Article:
what I did, I actually broke my foot in the summer of 2010, and was put in a medical booth

02:19
and a medical Buddha. And that's what these are, they don't look like the ones we usually see.

02:24
And I was actually headed to New York fashion capital of the world. And I can't go looking like this. So it started coming to me and I came home and started designing and I came up with some fur cuffs to kind of make it look like an Ugg boots. And we've got really easy socks that you can, you know, dress up on the boots and put up and flowers to put on them. And the flowers are great, because they all have a pin back and alligator clip so you can wear them after injury.

02:48
So tell me are these all just the regular medical boots that you can buy accessories to go with?

02:54
Yeah, this line that I have here is from DJI, which is the largest orthopedic bracing company in the world. So odds are you're probably going to get one of these boots. So we kind of designed to go on these. And

03:03
of course, you told me you came up with the idea because you were wearing I was selling Correct. Okay, what kind of inventions were you up against? On the show?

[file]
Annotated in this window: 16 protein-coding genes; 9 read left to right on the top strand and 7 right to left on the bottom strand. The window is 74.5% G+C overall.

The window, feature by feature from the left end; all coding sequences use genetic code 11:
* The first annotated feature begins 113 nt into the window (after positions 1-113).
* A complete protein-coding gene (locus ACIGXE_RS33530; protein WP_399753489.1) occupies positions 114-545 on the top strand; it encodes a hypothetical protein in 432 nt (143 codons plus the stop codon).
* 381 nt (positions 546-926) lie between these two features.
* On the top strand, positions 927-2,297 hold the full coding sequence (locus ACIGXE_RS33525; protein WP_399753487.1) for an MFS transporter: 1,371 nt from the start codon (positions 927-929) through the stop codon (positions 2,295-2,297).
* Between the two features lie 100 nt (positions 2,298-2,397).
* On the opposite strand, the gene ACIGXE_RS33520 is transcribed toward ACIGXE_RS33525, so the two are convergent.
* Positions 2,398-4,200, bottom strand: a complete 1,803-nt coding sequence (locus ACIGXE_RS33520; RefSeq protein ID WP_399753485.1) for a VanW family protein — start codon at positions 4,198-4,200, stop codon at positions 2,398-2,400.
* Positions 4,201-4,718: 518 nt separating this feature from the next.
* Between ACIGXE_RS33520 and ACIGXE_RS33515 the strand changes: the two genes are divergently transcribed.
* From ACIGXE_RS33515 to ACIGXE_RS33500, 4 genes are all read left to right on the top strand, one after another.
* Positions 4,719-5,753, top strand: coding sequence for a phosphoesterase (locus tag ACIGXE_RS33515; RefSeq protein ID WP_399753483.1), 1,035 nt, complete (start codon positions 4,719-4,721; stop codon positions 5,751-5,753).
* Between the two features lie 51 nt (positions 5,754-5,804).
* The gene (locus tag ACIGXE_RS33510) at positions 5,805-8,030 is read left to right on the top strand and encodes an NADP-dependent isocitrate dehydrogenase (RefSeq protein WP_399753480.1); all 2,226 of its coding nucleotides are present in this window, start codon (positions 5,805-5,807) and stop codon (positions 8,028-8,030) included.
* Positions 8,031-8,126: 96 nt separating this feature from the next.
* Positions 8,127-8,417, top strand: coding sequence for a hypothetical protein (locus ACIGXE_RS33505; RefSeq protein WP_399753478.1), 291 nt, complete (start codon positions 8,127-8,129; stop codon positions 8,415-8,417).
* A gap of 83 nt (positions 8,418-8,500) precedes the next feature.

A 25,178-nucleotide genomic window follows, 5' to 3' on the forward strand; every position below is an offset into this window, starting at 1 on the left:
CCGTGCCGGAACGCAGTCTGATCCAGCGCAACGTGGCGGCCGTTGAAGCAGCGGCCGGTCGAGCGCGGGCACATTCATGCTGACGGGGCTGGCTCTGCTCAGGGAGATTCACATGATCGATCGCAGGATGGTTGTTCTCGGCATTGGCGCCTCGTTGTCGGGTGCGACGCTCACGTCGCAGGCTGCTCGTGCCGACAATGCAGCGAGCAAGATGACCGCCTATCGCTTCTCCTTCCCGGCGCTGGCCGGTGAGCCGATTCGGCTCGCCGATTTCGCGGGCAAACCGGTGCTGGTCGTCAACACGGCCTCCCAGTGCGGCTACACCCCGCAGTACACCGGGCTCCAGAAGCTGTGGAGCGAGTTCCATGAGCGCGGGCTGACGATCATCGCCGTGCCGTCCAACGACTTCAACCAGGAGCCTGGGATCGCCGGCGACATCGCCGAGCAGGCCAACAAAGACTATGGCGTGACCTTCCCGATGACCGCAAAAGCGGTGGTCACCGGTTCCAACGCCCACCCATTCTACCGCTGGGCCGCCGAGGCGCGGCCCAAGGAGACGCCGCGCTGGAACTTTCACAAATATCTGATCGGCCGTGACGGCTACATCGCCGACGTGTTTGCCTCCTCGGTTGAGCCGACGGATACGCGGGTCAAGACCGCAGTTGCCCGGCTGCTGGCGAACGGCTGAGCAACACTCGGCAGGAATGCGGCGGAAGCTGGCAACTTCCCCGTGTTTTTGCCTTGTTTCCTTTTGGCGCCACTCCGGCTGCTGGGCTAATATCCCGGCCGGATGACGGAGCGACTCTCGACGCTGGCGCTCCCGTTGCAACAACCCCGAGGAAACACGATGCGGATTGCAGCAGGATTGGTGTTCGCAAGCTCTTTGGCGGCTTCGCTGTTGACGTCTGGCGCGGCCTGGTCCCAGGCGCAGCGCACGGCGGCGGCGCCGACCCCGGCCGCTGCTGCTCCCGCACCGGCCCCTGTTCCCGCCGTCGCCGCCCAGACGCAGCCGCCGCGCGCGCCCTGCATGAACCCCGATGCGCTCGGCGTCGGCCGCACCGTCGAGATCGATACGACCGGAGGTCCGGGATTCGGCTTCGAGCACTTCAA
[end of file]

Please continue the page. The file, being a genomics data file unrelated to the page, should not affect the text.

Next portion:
03:10
There's somebody who has an accessory for an iPad, a woman who has a very unique your MUFE a singles calling card, a great shoe tying aid, and then somebody who's got something that you put on a bed to help with storage in a dorm, or you know, small like apartment bed or it goes under the bed, but I'll let you watch

03:31
this afternoon. Yeah, we wish you good luck with this. Because I tell you, I see a lot of folks out there, Keith, my partner over there was in one of these booths until just a few days ago. So probably would have loved to have had some of these decorations to go almost

03:43
4 million people. So we want them to look inhale their best and experience the healing power of fashion.

03:49
Men for men and women. Yeah. Well, we thank you so much for coming in. And we wish you good luck. Great. First of all, find out who the winner is this afternoon on the Steve Harvey Show. That's a two o'clock right here on NBC four. And we will see if you win. Okay, thank you. Thanks so much. Thanks for having me.

04:06
That's wonderful. Are you going to keep us in suspense or LSU? Wine?